Statistical Modeling is the process by which events of interest are approximated using statistical methods and interpretation. The goal of statistics is to bring uncertainty and complexity into an organized form, allowing it to be quantified. This can be very useful when trying to determine accuracy of collected data, or for approximating the course of an event which has not yet occurred. Though much of statistics can be performed without computers, technology plays a critical role in the ability to generate accurate and useful models for any amount of data. Issues arise when statistical modeling and methods are performed under bias situations or conclusions are drawn incorrectly.
- 1 Background
- 2 Uses
- 3 Ethical Concerns
- 4 See Also
- 5 External Links
- 6 References
The main goal of statistical modeling is to be able to generalize to a population and expose the relationships between variables of interest.  This can be achieved in a number of ways, using a variety of methods.
A typical research approach that can be applied to statistical modeling is the scientific method.It begins with a question and the desire to find an answer to the question. This can be formulated by an individual or group of researchers or by a company. It is important to formulate a strong hypothesis, as this will be the basis of the research being conducted. The next step is to decide what sort of data needs to be collected in order to help answer the question and provide enough evidence to accept or reject the hypothesis. The independent and dependent variables should be incorporated into the hypothesis to allow for a relationship between the variables (if any exists) to be exposed. The researcher then goes on to plan out a methodology for data collection. The methodology forms the basis of how the results may turn out, so the researcher focuses a large amount of time planning out an experiment that will be effective while also minimizing errors. The experiment is then executed and the data is tabulated. At this point, data can be quantified and an interpretation can be made.
The hypothesis is "an assumption about the population parameter." It is based on background research and formulated accordingly. Usually, it will take the form of a null hypothesis and an alternative hypothesis, where the null implies that there is no significant statistical difference in the data and the alternative supports a significant difference. Statisticians will choose to either reject or accept the null hypothesis based on certain tests, which vary depending on the type of data collected.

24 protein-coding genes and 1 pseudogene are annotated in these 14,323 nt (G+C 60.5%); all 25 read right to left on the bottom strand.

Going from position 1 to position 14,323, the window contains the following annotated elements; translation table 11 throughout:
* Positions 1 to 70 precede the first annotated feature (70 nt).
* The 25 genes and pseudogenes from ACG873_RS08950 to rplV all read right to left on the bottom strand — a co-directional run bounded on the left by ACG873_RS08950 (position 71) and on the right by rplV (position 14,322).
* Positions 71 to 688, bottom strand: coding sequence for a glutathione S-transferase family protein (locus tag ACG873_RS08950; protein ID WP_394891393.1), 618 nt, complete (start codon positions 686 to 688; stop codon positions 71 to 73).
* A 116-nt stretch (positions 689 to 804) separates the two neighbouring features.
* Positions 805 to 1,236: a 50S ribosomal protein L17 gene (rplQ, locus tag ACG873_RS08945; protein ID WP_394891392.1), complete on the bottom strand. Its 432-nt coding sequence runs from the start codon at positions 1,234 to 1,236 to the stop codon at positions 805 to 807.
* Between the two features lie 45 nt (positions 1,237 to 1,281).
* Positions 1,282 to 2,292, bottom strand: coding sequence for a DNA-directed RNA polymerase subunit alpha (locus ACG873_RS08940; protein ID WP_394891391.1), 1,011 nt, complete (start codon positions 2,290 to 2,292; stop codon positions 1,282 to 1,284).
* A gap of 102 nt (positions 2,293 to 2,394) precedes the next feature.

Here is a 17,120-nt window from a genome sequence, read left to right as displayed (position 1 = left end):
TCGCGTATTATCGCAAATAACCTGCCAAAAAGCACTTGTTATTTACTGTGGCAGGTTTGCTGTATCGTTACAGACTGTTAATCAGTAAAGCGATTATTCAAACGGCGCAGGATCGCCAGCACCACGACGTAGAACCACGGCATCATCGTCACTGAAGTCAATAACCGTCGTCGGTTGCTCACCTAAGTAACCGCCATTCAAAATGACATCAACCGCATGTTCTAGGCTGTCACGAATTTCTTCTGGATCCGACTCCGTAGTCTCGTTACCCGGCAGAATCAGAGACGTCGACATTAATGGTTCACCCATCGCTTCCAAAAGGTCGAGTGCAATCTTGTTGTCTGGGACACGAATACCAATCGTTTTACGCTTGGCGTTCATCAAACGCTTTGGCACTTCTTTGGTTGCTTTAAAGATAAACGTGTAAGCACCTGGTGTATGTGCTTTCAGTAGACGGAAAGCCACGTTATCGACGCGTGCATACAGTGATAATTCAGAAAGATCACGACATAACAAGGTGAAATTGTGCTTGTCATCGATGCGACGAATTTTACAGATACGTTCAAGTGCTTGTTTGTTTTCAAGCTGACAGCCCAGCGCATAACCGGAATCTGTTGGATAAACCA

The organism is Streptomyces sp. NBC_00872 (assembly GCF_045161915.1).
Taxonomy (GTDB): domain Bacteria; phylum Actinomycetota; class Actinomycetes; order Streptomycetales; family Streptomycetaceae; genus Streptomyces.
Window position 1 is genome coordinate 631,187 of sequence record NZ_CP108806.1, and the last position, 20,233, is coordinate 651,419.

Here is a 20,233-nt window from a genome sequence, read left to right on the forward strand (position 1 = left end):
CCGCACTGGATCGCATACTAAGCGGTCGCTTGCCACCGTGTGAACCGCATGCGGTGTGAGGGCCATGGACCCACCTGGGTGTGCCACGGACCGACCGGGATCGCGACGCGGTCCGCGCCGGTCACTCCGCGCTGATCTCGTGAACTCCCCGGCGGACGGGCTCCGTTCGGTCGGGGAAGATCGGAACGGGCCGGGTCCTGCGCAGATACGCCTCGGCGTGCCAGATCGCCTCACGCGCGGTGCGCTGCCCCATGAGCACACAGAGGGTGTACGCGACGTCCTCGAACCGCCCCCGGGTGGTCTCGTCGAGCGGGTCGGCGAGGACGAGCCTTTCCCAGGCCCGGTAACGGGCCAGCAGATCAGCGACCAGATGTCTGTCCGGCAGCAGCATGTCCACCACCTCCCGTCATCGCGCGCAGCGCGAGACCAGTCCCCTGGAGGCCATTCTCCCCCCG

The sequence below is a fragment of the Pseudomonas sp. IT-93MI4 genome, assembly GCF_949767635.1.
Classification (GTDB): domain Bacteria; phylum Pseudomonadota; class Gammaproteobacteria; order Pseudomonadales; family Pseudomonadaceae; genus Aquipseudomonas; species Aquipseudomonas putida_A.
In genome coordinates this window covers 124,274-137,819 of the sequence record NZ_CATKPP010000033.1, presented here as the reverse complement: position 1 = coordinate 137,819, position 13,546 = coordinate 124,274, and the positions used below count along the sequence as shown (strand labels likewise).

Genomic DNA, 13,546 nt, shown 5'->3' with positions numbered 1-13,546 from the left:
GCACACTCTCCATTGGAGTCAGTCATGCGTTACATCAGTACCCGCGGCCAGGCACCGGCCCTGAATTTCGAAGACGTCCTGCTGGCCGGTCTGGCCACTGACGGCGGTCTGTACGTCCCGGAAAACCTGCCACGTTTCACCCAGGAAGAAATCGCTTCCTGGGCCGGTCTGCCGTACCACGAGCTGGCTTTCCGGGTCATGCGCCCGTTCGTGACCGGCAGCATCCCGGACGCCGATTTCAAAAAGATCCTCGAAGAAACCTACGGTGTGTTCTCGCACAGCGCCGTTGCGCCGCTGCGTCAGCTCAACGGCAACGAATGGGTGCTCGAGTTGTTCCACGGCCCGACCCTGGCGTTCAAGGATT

Methods of Data Collection
There are two mains forms of data, qualitative and quantitative, and these can drastically affect the type of collection that needs to be done. Qualitative data takes the form of descriptions of what is being sampled, so naturally, the most common way of collecting qualitative data is observation. On the other hand, quantitative data involves numbers and is collected in a more mathematical method. 
Here are some common methods of data collection.
|Census||Examines entire population|
|Sample Survey||Examines a fraction of the population |
|Experiment||Controlled method of data collection, based on causal relationships between sample groups|
|Observational Study||Also examines causal relationships, but with less control over sample groups|
These methods all have their uses in specific contexts, and it is up to the researcher to decide which method will be most effective to serve their purpose.
There are many ways of analyzing data numerically, with tests available for practically any type of data, grouping or sample. Some examples include using the mean, t-tests, ANOVA, or linear regression. The table at the right is very helpful for deciding what method of analysis to use. Some of the factors the determine which test is most appropriate include number of groups, paired or unpaired, as well as the specific type of data being analyzed. It is important to use the correct test as using an improper test would lead to incorrect results, and in some cases it is not possible to carry out the calculations. The overall goal of numerical analysis is to describe or compare one or more sets of data. Numerical analysis will typically yield a number which can be used along with values such as degrees of freedom and standard scores to make a conclusion about the hypothesis.
Other advanced forms of data analysis include data mining techniques such as cross validation, where the sample is split into some number of groups, each group taking their turn to test the model that is made from the rest of the data.
Visual representations help depict the sets in a user-friendly manner. They are also used for sharing results of research as well as to support the numerical findings. For categorical variables, bar graphs and pie charts are used. For quantitative data, stem plots, histograms, and box plots are commonly used. 
Scatter plots are used to visualize trends and the correlation between two quantitative, continuous variables. When visualizing scatter plot trends, sometimes a line of best fit, or a trend line is included.
Interpreting the Results
Once the researcher has made the necessary calculations, a conclusion can be made about the data set(s). Typically this comes in the form of accepting or rejecting the null hypothesis. In many cases, accepting the null hypothesis means there is no statistically significant difference between the sets of data, while rejecting the null hypothesis means there is a statistically significant difference between the sets of data. At this point, most researchers will include an analysis of their methodology as an explanation of why their experiment may have turned out as it did. Additionally, the researcher will make a statement regarding the certainty or the confidence level of their results. All this information will work towards revealing how accurate the research and results are. This will be the basis for any generalizations that can be made about the population.